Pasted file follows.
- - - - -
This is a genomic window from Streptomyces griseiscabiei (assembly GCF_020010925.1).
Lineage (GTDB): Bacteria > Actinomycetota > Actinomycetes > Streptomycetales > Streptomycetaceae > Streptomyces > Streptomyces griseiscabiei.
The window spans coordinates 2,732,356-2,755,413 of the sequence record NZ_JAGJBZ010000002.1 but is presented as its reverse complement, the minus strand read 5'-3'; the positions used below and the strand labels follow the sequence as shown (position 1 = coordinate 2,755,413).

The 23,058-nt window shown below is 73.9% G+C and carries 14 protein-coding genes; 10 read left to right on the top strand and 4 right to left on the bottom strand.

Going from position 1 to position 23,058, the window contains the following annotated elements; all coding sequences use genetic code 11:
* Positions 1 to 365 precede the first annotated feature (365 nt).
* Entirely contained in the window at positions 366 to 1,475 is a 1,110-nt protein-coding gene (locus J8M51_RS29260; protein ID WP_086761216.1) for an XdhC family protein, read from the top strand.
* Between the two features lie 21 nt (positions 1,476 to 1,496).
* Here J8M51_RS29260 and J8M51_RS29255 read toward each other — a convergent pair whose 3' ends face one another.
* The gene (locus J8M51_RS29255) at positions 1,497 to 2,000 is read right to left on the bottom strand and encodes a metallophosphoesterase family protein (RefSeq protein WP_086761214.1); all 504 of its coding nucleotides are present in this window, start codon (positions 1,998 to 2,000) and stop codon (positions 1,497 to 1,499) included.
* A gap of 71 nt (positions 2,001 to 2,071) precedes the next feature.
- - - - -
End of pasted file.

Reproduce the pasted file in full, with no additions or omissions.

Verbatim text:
This is a genomic window from Streptomyces griseiscabiei (assembly GCF_020010925.1).
Lineage (GTDB): Bacteria > Actinomycetota > Actinomycetes > Streptomycetales > Streptomycetaceae > Streptomyces > Streptomyces griseiscabiei.
The window spans coordinates 2,732,356-2,755,413 of the sequence record NZ_JAGJBZ010000002.1 but is presented as its reverse complement, the minus strand read 5'-3'; the positions used below and the strand labels follow the sequence as shown (position 1 = coordinate 2,755,413).

The 23,058-nt window shown below is 73.9% G+C and carries 14 protein-coding genes; 10 read left to right on the top strand and 4 right to left on the bottom strand.

Going from position 1 to position 23,058, the window contains the following annotated elements; all coding sequences use genetic code 11:
* Positions 1 to 365 precede the first annotated feature (365 nt).
* Entirely contained in the window at positions 366 to 1,475 is a 1,110-nt protein-coding gene (locus J8M51_RS29260; protein ID WP_086761216.1) for an XdhC family protein, read from the top strand.
* Between the two features lie 21 nt (positions 1,476 to 1,496).
* Here J8M51_RS29260 and J8M51_RS29255 read toward each other — a convergent pair whose 3' ends face one another.
* The gene (locus J8M51_RS29255) at positions 1,497 to 2,000 is read right to left on the bottom strand and encodes a metallophosphoesterase family protein (RefSeq protein WP_086761214.1); all 504 of its coding nucleotides are present in this window, start codon (positions 1,998 to 2,000) and stop codon (positions 1,497 to 1,499) included.
* A gap of 71 nt (positions 2,001 to 2,071) precedes the next feature.